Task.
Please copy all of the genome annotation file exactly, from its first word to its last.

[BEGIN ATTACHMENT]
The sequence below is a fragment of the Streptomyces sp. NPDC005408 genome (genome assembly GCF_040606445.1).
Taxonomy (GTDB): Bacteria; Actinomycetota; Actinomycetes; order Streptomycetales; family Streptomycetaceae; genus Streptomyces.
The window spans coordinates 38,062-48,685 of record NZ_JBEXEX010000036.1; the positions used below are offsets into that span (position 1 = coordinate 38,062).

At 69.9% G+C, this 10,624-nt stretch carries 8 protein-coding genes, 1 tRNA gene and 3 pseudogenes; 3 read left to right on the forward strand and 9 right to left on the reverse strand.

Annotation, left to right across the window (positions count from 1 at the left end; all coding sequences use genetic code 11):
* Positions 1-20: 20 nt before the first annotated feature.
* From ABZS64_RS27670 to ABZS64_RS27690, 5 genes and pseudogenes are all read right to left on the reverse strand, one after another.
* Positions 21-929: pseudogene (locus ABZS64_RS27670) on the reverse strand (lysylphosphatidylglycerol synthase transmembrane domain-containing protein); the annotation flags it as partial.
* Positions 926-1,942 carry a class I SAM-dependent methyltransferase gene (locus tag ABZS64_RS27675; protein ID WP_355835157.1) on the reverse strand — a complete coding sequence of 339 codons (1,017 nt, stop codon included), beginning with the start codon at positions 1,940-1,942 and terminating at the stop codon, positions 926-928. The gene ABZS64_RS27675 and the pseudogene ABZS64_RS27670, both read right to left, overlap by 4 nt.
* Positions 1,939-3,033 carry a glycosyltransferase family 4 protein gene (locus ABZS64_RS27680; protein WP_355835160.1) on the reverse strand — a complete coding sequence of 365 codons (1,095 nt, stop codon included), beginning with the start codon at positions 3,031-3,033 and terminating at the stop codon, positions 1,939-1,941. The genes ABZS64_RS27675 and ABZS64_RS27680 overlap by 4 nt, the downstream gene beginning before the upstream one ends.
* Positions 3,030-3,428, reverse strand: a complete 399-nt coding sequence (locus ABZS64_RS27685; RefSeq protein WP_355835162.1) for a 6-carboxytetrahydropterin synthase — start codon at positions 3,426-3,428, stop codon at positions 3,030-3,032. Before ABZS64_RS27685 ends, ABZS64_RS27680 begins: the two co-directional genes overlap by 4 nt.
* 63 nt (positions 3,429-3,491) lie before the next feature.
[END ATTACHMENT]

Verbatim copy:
The sequence below is a fragment of the Streptomyces sp. NPDC005408 genome (genome assembly GCF_040606445.1).
Taxonomy (GTDB): Bacteria; Actinomycetota; Actinomycetes; order Streptomycetales; family Streptomycetaceae; genus Streptomyces.
The window spans coordinates 38,062-48,685 of record NZ_JBEXEX010000036.1; the positions used below are offsets into that span (position 1 = coordinate 38,062).

At 69.9% G+C, this 10,624-nt stretch carries 8 protein-coding genes, 1 tRNA gene and 3 pseudogenes; 3 read left to right on the forward strand and 9 right to left on the reverse strand.

Annotation, left to right across the window (positions count from 1 at the left end; all coding sequences use genetic code 11):
* Positions 1-20: 20 nt before the first annotated feature.
* From ABZS64_RS27670 to ABZS64_RS27690, 5 genes and pseudogenes are all read right to left on the reverse strand, one after another.
* Positions 21-929: pseudogene (locus ABZS64_RS27670) on the reverse strand (lysylphosphatidylglycerol synthase transmembrane domain-containing protein); the annotation flags it as partial.
* Positions 926-1,942 carry a class I SAM-dependent methyltransferase gene (locus tag ABZS64_RS27675; protein ID WP_355835157.1) on the reverse strand — a complete coding sequence of 339 codons (1,017 nt, stop codon included), beginning with the start codon at positions 1,940-1,942 and terminating at the stop codon, positions 926-928. The gene ABZS64_RS27675 and the pseudogene ABZS64_RS27670, both read right to left, overlap by 4 nt.
* Positions 1,939-3,033 carry a glycosyltransferase family 4 protein gene (locus ABZS64_RS27680; protein WP_355835160.1) on the reverse strand — a complete coding sequence of 365 codons (1,095 nt, stop codon included), beginning with the start codon at positions 3,031-3,033 and terminating at the stop codon, positions 1,939-1,941. The genes ABZS64_RS27675 and ABZS64_RS27680 overlap by 4 nt, the downstream gene beginning before the upstream one ends.
* Positions 3,030-3,428, reverse strand: a complete 399-nt coding sequence (locus ABZS64_RS27685; RefSeq protein WP_355835162.1) for a 6-carboxytetrahydropterin synthase — start codon at positions 3,426-3,428, stop codon at positions 3,030-3,032. Before ABZS64_RS27685 ends, ABZS64_RS27680 begins: the two co-directional genes overlap by 4 nt.
* 63 nt (positions 3,429-3,491) lie before the next feature.